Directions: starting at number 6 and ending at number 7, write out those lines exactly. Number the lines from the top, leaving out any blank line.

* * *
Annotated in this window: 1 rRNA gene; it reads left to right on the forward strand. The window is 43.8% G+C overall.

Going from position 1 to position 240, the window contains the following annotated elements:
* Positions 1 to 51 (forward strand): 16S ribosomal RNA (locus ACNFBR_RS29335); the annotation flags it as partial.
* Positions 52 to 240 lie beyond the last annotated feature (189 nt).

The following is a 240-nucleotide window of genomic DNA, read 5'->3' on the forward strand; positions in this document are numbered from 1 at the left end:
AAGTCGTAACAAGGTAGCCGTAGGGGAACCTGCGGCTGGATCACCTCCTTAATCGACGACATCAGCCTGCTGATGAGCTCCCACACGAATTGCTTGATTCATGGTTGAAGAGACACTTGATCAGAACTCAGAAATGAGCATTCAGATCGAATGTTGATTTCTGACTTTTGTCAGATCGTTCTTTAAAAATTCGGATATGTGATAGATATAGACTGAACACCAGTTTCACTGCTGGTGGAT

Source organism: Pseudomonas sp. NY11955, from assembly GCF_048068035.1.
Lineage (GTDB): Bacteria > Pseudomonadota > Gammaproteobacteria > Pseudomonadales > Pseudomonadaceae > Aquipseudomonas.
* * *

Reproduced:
AAGTCGTAACAAGGTAGCCGTAGGGGAACCTGCGGCTGGATCACCTCCTTAATCGACGACATCAGCCTGCTGATGAGCTCCCACACGAATTGCTTGATTCATGGTTGAAGAGACACTTGATCAGAACTCAGAAATGAGCATTCAGATCGAATGTTGATTTCTGACTTTTGTCAGATCGTTCTTTAAAAATTCGGATATGTGATAGATATAGACTGAACACCAGTTTCACTGCTGGTGGAT

Source organism: Pseudomonas sp. NY11955, from assembly GCF_048068035.1.